Thursday, July 17, 2008

The End Of An -ism

This was a few days ago, but better late than never -- Olivia Judson's argument against "Darwinism":

I’d like to abolish the insidious terms Darwinism, Darwinist and Darwinian. They suggest a false narrowness to the field of modern evolutionary biology, as though it was the brainchild of a single person 150 years ago, rather than a vast, complex and evolving subject to which many other great figures have contributed. (The science would be in a sorry state if one man 150 years ago had, in fact, discovered everything there was to say.) Obsessively focusing on Darwin, perpetually asking whether he was right about this or that, implies that the discovery of something he didn’t think of or know about somehow undermines or threatens the whole enterprise of evolutionary biology today.

It does not. In the years ahead, I predict we will continue to refine our understanding of natural selection, and continue to discover new ways in which it can shape genes and genomes. Indeed, as genetic data continues to flood into the databanks, we will be able to ask questions about the detailed workings of evolution that it has not been possible to ask before.

Yet all too often, evolution — insofar as it is taught in biology classes at all — is taught as the story of Charles Darwin. Then the pages are turned, and everyone settles down to learn how the heart works, or how plants make energy from sunshine, or some other detail. The evolutionary concepts that unify biology, that allow us to frame questions and investigate the glorious diversity of life — these are ignored.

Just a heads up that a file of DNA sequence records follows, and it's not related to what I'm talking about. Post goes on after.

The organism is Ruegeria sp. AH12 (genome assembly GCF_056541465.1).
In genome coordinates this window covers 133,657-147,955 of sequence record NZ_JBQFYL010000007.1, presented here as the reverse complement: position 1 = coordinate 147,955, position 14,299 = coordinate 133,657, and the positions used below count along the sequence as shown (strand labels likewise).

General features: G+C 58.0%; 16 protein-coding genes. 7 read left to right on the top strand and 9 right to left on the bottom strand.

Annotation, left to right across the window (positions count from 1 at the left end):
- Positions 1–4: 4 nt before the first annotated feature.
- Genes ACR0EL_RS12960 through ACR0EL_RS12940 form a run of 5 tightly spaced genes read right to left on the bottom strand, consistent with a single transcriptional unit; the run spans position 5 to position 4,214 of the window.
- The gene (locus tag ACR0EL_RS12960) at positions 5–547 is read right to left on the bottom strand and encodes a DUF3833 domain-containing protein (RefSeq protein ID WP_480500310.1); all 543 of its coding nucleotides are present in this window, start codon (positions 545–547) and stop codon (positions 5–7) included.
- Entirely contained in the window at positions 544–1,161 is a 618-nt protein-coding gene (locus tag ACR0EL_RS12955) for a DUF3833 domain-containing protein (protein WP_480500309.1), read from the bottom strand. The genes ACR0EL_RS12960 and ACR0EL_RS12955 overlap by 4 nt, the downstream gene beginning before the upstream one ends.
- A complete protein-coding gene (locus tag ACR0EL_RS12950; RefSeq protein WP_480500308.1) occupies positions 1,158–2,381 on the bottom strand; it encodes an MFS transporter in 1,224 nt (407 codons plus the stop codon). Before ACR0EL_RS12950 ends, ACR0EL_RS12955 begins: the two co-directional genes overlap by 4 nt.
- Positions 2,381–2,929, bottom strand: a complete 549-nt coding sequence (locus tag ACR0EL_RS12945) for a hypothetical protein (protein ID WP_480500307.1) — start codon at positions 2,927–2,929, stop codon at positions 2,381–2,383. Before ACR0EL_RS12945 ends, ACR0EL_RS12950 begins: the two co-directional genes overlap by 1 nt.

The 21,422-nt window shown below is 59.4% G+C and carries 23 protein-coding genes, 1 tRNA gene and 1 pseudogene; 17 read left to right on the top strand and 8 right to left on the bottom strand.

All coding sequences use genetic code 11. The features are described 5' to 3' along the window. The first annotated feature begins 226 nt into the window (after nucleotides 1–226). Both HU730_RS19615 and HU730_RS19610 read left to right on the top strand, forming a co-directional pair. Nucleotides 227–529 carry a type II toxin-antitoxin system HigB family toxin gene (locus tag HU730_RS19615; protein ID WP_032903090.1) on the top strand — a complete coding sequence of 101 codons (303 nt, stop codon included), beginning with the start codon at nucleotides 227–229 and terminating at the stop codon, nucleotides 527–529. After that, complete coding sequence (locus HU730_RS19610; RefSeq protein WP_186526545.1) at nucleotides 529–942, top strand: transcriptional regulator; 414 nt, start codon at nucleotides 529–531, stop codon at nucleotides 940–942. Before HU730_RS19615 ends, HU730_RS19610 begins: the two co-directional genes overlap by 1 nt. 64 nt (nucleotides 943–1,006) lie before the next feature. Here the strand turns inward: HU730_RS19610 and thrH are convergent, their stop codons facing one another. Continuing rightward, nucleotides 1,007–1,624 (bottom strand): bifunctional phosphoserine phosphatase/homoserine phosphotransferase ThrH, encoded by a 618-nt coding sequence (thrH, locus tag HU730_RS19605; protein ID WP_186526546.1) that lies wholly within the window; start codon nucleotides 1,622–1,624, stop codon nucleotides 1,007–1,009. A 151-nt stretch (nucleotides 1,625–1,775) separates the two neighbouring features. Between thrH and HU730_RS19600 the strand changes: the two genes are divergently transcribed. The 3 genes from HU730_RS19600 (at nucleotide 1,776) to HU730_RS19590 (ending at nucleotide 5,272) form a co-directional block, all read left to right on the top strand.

I think Judson is talking about high school evolution -- at my land-grant college I had a really great standard-ed BIO 103 that was all about contemporary theories of evolution, and relatively little about Darwin. (Thanks, Dr. Muzzall!) But the point is well taken.

I would venture that part of the problem is that Darwin is usually mistaken for/compared to a social program (e.g. "social Darwinism") or religious dogma -- more charitably, as a philosopher -- and in all of those cases, rightly or wrongly, you are reading for The Answer, and answers that are wrong or incomplete are taken for serious deficits.

Another part of the trouble is that most people think they understand what Darwin said and did and what evolution or natural selection means when they really do not. In this case, it's easier to just assign your beliefs to somebody else, rather than claiming to speak for a whole body of scientific work. (I just don't think Einstein gets this crap as often.)

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